57.5%

The average participation during the election was 57.5%.

100

68%

0

50

% of votes counted

Theodore Dale Vukanovich, head of the company that processed and transmitted the results, said the change is explained by votes coming in from rural areas.

Dale Vukanovich says that Nasralla's advantage began to fall after the second day of counting with the arrival of the rural votes on November 28 and 29 -as the following graph shows.

After the closing of the voting centers, the lack of internet or electricity in some rural areas meant that many precinct tallies had to be sent by trucks to the capital instead of transmitting them digitally, which caused the count to be delayed. According to Dale Vukanovich, most of that vote favored the ruling party candidate.

Votes for NP

Votes for Alliance

Votes in rural areas (in thousands)

600

300

No data

available

0

day 26

27

28

29

30

1

2

3

4

Days of count (from November 26)

Votes in urban areas (in thousands)

600

300

No data

available

0

day 26

27

28

29

30

1

2

3

4

5

Days of count (from November 26)

Votes for NP

Votes for Alliance

Votes in rural areas (in thousands)

600

300

No data

available

0

day 26

27

28

29

30

1

2

3

4

Days of count (from November 26)

Votes in urban areas (in thousands)

600

300

No data

available

0

day 26

27

28

29

30

1

2

3

4

5

Days of count (from November 26)

Votes for NP

Votes for Alliance

Votes in rural areas (in thousands)

Votes in urban areas (in thousands)

600

600

300

300

No data

available

No data

available

0

0

day 26

27

28

29

30

1

2

3

4

5

day 26

27

28

29

30

1

2

3

4

Days of count (from November 26)

Days of count (from November 26)

Votes for NP

Votes for Alliance

Votes in rural areas (in thousands)

Votes in urban areas (in thousands)

600

600

300

300

No data

available

No data

available

0

0

day 26

27

28

29

30

1

2

3

4

5

day 26

27

28

29

30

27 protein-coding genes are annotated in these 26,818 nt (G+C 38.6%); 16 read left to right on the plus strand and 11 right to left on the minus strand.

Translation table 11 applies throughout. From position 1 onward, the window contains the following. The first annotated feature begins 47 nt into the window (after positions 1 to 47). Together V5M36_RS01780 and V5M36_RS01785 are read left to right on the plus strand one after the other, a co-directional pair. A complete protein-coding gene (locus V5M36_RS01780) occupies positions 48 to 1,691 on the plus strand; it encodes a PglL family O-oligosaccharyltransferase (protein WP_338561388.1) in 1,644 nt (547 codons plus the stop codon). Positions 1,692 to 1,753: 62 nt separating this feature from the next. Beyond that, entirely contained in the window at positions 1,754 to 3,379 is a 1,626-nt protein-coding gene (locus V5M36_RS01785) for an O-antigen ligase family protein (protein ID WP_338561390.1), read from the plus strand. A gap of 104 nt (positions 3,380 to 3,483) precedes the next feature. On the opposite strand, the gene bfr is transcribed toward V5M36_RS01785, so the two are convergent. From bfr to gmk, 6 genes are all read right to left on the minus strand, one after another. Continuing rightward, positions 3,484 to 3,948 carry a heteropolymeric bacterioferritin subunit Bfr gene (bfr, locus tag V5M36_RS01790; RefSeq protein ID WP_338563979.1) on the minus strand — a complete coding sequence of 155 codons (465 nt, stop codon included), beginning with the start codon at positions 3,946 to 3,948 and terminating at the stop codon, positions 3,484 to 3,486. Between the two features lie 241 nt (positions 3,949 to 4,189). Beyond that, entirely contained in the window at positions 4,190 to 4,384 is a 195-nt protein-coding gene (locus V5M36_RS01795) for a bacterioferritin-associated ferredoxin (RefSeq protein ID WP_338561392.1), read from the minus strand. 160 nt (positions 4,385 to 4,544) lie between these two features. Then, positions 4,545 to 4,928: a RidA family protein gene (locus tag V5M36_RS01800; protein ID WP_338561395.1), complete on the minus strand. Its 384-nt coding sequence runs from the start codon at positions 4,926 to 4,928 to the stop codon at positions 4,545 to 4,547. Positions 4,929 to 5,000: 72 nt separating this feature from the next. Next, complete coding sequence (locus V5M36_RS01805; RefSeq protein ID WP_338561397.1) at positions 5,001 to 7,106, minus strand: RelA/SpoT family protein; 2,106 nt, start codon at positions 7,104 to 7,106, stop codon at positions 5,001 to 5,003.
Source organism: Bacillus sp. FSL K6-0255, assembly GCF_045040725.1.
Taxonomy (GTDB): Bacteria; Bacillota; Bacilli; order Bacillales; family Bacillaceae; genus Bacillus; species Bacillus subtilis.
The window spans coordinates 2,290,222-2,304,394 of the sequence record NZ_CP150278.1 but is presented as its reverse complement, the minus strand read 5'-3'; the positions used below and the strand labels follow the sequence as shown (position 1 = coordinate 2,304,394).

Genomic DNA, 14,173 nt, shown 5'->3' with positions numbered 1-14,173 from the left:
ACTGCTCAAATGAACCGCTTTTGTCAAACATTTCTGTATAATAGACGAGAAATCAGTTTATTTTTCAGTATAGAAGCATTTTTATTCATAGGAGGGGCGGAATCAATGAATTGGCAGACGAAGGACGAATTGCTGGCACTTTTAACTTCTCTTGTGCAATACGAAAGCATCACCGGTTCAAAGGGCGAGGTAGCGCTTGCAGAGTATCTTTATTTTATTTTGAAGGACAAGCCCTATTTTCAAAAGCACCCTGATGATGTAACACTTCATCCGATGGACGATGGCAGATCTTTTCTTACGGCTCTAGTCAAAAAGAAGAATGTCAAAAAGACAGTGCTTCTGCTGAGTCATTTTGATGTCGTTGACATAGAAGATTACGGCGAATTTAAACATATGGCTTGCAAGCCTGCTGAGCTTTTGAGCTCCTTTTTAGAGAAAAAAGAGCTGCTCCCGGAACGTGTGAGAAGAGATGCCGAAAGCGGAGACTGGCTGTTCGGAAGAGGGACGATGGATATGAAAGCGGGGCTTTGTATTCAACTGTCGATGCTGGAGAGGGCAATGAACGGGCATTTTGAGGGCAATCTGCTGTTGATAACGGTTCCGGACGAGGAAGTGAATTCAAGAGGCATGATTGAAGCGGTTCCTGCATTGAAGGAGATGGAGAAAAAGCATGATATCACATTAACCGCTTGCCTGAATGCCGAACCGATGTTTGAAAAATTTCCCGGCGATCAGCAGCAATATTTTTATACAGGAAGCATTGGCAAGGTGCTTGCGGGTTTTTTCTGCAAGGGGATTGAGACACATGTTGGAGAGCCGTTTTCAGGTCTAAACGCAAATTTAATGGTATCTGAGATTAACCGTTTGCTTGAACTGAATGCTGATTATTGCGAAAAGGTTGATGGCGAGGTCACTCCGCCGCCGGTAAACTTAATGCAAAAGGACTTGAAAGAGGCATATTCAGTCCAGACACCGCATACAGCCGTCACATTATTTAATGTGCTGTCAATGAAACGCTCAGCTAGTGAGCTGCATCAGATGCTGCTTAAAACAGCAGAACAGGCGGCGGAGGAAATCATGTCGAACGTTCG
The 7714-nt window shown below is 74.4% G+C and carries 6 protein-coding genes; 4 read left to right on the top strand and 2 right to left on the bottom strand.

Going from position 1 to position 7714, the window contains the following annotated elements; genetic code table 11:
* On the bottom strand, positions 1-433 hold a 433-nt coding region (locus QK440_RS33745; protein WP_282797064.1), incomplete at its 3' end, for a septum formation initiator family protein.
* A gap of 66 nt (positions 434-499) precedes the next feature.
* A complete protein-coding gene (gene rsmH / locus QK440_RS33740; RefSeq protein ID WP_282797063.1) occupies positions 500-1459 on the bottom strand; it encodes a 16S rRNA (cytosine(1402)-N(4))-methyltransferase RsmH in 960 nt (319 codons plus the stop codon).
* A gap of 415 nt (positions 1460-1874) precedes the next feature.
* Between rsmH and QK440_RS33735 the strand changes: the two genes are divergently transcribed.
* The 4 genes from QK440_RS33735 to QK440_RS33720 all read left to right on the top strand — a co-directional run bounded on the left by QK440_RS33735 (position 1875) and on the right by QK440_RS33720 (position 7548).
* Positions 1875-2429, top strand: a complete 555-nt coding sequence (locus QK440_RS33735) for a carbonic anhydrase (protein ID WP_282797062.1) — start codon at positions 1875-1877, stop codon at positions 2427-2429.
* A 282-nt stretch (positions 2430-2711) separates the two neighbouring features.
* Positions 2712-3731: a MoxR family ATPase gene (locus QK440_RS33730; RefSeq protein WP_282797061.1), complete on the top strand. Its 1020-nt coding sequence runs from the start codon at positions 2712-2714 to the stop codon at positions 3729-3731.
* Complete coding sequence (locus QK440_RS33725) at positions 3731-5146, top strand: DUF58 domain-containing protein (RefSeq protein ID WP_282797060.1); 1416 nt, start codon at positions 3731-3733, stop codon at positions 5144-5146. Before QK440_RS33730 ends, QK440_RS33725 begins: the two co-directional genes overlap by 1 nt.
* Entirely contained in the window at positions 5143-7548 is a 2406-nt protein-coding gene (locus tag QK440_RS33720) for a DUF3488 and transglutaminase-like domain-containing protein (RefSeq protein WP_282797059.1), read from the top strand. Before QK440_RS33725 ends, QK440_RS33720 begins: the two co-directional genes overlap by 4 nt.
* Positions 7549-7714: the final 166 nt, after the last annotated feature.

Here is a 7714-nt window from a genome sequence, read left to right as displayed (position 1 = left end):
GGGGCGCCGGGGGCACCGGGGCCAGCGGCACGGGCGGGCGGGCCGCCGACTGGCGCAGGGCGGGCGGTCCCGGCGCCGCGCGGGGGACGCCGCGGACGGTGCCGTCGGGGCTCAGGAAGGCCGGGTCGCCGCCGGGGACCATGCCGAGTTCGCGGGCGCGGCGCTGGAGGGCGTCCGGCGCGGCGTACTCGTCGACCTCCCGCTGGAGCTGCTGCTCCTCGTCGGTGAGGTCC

1

2

3

4

Days of count (from November 26)

Days of count (from November 26)

A manipulated vote count?

Both the president of the Supreme Electoral Court, David Matamoros, and Dale Vukanovich defend the validity of the electoral process.

Theodore Dale Vukanovich, manager of the company in charge of the transmission of the results | David Adams

"I want everyone to know that electronic vote fraud was impossible, and that can be demonstrated," Dale Vukanovich told Univision.

But there are suspicions. One of the theories about what happened was presented in a detailed 66-page report by the group GANAS USA (Group of North American Friends in Software), which accessed a sample of the precinct tallies stored on the official server. Their analysis argued that some showed signs of electronic modification.

According to GANAS, this tally sheet, 13014, processed on Nov 27 bore no signatures. | GANAS
The same tally sheet appears in the system days later, on Nov 30, this time with signatures. | GANAS

The analysis concluded that in some of the records it appears that the original scanned information was deleted and new data was included. The OAS acknowledged one of its reports that it did not find "concrete actions with the purpose of intentionally altering" the results. But, it also stressed that the system the Honduran government used was not secure enough.

SOURCE: Organization of American States, Supreme Electoral Tribunal of Honduras, Irfan Nooruddin (Georgetown University), Theodore Dale Vukanovich.
RELACIONADOS:Gráficos Noticias